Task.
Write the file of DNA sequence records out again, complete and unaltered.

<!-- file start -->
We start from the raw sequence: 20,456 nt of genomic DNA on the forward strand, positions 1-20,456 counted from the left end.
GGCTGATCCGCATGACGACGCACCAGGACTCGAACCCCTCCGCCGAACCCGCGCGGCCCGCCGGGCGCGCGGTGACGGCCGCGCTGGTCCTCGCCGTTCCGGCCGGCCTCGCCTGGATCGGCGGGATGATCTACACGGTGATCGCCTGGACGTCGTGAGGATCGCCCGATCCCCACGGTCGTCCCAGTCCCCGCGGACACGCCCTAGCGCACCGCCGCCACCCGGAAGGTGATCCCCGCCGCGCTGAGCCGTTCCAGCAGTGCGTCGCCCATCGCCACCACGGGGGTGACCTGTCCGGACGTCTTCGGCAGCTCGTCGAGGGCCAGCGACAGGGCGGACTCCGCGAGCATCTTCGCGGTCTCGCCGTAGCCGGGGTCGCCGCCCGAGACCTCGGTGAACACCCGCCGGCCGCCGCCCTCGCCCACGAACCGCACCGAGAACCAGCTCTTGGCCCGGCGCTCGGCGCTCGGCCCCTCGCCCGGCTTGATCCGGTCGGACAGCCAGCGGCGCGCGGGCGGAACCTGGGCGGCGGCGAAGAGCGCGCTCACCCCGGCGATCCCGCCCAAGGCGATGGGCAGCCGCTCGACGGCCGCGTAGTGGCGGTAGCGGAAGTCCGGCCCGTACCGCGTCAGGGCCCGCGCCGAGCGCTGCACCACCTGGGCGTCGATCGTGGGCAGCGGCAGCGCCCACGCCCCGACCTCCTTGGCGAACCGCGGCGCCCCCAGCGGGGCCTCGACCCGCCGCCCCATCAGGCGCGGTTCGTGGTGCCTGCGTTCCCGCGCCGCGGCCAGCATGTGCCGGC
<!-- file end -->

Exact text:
We start from the raw sequence: 20,456 nt of genomic DNA on the forward strand, positions 1-20,456 counted from the left end.
GGCTGATCCGCATGACGACGCACCAGGACTCGAACCCCTCCGCCGAACCCGCGCGGCCCGCCGGGCGCGCGGTGACGGCCGCGCTGGTCCTCGCCGTTCCGGCCGGCCTCGCCTGGATCGGCGGGATGATCTACACGGTGATCGCCTGGACGTCGTGAGGATCGCCCGATCCCCACGGTCGTCCCAGTCCCCGCGGACACGCCCTAGCGCACCGCCGCCACCCGGAAGGTGATCCCCGCCGCGCTGAGCCGTTCCAGCAGTGCGTCGCCCATCGCCACCACGGGGGTGACCTGTCCGGACGTCTTCGGCAGCTCGTCGAGGGCCAGCGACAGGGCGGACTCCGCGAGCATCTTCGCGGTCTCGCCGTAGCCGGGGTCGCCGCCCGAGACCTCGGTGAACACCCGCCGGCCGCCGCCCTCGCCCACGAACCGCACCGAGAACCAGCTCTTGGCCCGGCGCTCGGCGCTCGGCCCCTCGCCCGGCTTGATCCGGTCGGACAGCCAGCGGCGCGCGGGCGGAACCTGGGCGGCGGCGAAGAGCGCGCTCACCCCGGCGATCCCGCCCAAGGCGATGGGCAGCCGCTCGACGGCCGCGTAGTGGCGGTAGCGGAAGTCCGGCCCGTACCGCGTCAGGGCCCGCGCCGAGCGCTGCACCACCTGGGCGTCGATCGTGGGCAGCGGCAGCGCCCACGCCCCGACCTCCTTGGCGAACCGCGGCGCCCCCAGCGGGGCCTCGACCCGCCGCCCCATCAGGCGCGGTTCGTGGTGCCTGCGTTCCCGCGCCGCGGCCAGCATGTGCCGGC